possible to be library-agnostic in general code, it may not be possible for
concrete application. Unfortunately application-specific JavaScript will be
different for different frameworks, and amount of it depends on selected
toolkit.

Another point: even if you have some magic code, which works with any
toolkit, you have to bundle this "any toolkit". Otherwise Admin will not
work out of box. I don't think it is acceptable.

Robert is right asking to make a choice.

Thanks,

Eugene
Robert Wittams
2005-11-16 23:19:55 UTC
Permalink
Post by Wilson
no matter which framework gets bundled (or if anything gets bundled
at all)
This is the sticking point. I just have no idea how we add rich
functionality to the bundled apps without either

a) Picking a toolkit to bundle
b) Making some horrific abstraction layer over every bit of vaguely
advanced JS functionality so as not to offend any toolkit fans
c) Making our own pointlessly limited toolkit with all the bugs and
browser workarounds that every toolkit has to address

I'm sure people are convinced I'm just arguing for the sake of it, but I
really am trying to get across a point which just hasn't been addressed
by people who want to be toolkit-agnostic to the max.
hugo
2005-11-17 00:19:23 UTC
Permalink
Post by Robert Wittams
I'm sure people are convinced I'm just arguing for the sake of it, but I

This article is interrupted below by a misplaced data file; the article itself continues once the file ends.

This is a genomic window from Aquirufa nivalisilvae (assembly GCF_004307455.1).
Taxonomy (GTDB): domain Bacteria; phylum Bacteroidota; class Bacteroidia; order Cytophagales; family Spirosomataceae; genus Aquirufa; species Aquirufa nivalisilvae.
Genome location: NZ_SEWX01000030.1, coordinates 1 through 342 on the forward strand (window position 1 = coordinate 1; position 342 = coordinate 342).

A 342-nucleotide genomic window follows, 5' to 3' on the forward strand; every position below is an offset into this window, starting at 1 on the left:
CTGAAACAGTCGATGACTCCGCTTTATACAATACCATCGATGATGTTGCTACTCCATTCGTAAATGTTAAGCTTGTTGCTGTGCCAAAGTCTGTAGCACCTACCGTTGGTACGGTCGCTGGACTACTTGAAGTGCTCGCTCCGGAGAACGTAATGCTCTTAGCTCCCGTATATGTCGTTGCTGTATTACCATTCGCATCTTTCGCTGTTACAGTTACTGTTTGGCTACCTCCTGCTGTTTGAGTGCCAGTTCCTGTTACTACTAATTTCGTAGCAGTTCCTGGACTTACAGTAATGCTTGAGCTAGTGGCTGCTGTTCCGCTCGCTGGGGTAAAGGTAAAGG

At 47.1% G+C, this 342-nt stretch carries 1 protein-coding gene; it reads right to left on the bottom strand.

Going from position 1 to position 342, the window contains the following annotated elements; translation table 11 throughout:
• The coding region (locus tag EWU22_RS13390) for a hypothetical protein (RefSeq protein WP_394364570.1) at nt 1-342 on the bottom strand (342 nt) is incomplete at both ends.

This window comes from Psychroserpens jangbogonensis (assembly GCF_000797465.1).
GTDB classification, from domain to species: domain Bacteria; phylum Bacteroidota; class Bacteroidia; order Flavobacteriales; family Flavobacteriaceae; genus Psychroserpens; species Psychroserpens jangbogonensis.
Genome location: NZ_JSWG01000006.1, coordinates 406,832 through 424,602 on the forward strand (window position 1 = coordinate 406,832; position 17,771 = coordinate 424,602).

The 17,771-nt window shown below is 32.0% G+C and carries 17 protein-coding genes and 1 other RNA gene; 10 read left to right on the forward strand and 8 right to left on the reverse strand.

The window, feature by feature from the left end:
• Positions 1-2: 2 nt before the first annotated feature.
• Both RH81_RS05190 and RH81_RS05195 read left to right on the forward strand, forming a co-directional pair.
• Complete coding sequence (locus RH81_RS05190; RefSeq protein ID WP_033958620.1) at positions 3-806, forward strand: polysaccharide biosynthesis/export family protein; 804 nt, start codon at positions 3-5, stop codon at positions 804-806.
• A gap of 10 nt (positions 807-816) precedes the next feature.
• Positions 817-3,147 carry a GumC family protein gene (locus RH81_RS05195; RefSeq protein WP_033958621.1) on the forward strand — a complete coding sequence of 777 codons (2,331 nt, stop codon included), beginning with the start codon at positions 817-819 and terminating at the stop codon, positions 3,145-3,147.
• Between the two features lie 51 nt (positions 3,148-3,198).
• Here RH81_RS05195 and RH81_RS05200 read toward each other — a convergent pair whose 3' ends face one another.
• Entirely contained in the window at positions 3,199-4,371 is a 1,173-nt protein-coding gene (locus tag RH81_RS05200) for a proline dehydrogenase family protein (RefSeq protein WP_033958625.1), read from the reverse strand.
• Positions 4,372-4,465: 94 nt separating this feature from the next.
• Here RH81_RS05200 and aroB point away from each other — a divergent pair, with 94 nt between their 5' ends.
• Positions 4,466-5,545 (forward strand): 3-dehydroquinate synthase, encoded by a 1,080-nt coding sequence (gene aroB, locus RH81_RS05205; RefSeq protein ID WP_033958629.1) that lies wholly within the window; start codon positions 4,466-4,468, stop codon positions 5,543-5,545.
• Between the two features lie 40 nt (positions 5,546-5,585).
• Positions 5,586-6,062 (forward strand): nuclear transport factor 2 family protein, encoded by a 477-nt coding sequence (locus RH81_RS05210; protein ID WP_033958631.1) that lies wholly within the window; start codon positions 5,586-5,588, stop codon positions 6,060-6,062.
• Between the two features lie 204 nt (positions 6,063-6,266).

really am trying to get across a point which just hasn't been addressed
by people who want to be toolkit-agnostic to the max.
I think we should be as toolkit-agnostic as we are
templatesystem-agnostic and ORM-agnostic. We deliver one with Django,
and all Django code builds on the delivered ones. But we don't enforce
those on users, if they want to use something else. So just select one
for the Django admin stuff and build stuff around that one. But just
keep in mind that things should at least have lower-level APIs that
could be used even if the selected toolkit isn't used itself, but some
other toolkit is. Sure, people won't be able to use all aspects of
Django when switching toolkits - but that's the same with ORM and
template system, you just can't use all aspects of Django when
switching them to SQLObject or Cheetah.

bye, Georg
James Bennett
2005-11-17 02:25:22 UTC
Permalink
Post by hugo
keep in mind that things should at least have lower-level APIs that
could be used even if the selected toolkit isn't used itself, but some
other toolkit is.
Again, +1. Some sort of (hopefully RESTful) API which can respond to
queries and toss back a chunk of XML or JSON would be the ideal, I
think. That way Django can bundle whatever ends up being preferred,
but developers who don't want to use it aren't too terribly penalized
because they can still build AJAX into their applications.

And building an API like that probably wouldn't be too difficult; a
rough version (but robust enough to do, say, the "live archives" that